Extensive studies on frankincense and its effect on neurophysiology could be a right approach in finding a possible new complementary or alternative natural medicine to control, cure, or prevent some kinds of neurodegenerative diseases such as Parkinson's and Alzheimer's.”
The administration of frankincense extract was also found to reduce brain atrophy and have a beneficial effect on those suffering from relapsing-remitting multiple sclerosis.12 The effect of frankincense extract on peripheral nerve regeneration also yielded positive results in an animal model.13
More Health Benefits of Frankincense Oil
Author Connie Strasheim writes about the benefits she personally experienced from using frankincense essential oil,14 including “killing Lyme-related infections, especially mold; reducing Lyme disease symptoms like inflammation in my brain, and for helping to put me in a better mood when I have battled depression due to inflammation.”
Arthritic pain is another common condition suffered by those with Lyme disease. Research shows the extract of a rare Boswellia species — frereana — stops the production of molecules that break down cartilage.15 Authors of an article reviewing three studies16 by the Arthritis Foundation found frankincense was safe and effective for those with osteoarthritis, but the results for rheumatoid arthritis have been mixed.
Many have provided anecdotal and case study results supporting the health benefits associated with frankincense essential oil. In addition to the studies on arthritis, I’ve written about other benefits in my past article, “Top 11 Reasons to Start Using Frankincense Oil;” the substance notably:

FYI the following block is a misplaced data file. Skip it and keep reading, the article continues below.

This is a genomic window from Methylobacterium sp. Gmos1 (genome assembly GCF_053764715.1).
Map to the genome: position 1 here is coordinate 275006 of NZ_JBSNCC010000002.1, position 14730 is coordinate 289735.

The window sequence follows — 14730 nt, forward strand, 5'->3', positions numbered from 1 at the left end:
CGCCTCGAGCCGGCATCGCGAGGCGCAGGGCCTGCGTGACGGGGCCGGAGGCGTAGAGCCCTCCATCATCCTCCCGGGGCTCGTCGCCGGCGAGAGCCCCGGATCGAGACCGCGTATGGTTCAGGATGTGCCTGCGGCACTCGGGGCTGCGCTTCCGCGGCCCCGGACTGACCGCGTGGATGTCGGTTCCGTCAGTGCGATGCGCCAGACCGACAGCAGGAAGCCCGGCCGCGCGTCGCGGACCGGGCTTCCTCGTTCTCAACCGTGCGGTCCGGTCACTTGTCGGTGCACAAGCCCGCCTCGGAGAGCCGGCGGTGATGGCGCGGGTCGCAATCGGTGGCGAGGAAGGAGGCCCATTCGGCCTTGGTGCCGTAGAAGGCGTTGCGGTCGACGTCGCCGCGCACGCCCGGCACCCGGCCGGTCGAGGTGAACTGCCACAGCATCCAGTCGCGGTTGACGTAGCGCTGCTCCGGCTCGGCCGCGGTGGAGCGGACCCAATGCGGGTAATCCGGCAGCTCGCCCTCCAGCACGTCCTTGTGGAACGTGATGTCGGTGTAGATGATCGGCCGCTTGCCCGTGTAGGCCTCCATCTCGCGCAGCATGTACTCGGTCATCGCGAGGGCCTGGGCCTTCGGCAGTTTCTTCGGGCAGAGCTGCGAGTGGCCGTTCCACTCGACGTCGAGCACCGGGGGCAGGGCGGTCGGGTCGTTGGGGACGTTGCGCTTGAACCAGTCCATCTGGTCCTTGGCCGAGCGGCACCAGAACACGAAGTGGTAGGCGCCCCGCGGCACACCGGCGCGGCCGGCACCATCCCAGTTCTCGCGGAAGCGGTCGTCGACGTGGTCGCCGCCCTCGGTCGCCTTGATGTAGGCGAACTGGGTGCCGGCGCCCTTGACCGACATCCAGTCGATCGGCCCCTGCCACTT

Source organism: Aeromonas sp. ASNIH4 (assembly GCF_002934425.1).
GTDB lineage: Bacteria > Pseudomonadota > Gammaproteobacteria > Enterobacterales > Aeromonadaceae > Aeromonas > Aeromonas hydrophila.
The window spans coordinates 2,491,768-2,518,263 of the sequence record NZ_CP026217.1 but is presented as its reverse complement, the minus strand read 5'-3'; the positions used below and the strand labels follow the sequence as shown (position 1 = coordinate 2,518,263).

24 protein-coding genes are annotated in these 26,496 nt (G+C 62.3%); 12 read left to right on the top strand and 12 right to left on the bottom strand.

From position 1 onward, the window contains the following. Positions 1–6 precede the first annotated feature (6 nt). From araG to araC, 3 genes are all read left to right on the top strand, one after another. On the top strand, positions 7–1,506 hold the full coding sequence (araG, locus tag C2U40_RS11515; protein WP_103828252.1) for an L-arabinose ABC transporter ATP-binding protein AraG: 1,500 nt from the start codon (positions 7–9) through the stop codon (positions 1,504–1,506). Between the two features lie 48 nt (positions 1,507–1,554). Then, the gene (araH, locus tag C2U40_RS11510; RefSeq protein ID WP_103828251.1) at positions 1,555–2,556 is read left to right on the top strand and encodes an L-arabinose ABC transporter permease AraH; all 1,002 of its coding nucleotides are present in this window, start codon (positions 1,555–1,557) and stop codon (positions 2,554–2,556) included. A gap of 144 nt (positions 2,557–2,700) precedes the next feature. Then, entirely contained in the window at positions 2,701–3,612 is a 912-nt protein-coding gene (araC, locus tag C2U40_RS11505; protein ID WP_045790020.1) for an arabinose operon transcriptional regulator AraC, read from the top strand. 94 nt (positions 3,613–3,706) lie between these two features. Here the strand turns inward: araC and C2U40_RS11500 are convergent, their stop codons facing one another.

Speeds wound healing17
Fights the appearance of photoaging, fine lines and skin roughness18
Reduces inflammation associated with bronchial asthma19,20
Reduces stress21 through the effects of a major element, alpha-pinene22,23
Boosts immune function24
Improves oral health by reducing plaque25 and oral microbes26
Reduces the buildup of phlegm and congestion in allergic rhinitis27
According to Memorial Sloan-Kettering Cancer Center, there have been two reports of side effects from the use of frankincense extract. The first was allergic contact dermatitis and the second was the development of a gastric bezoar in a 17-year-old girl with celiac disease who ingested a large amount.32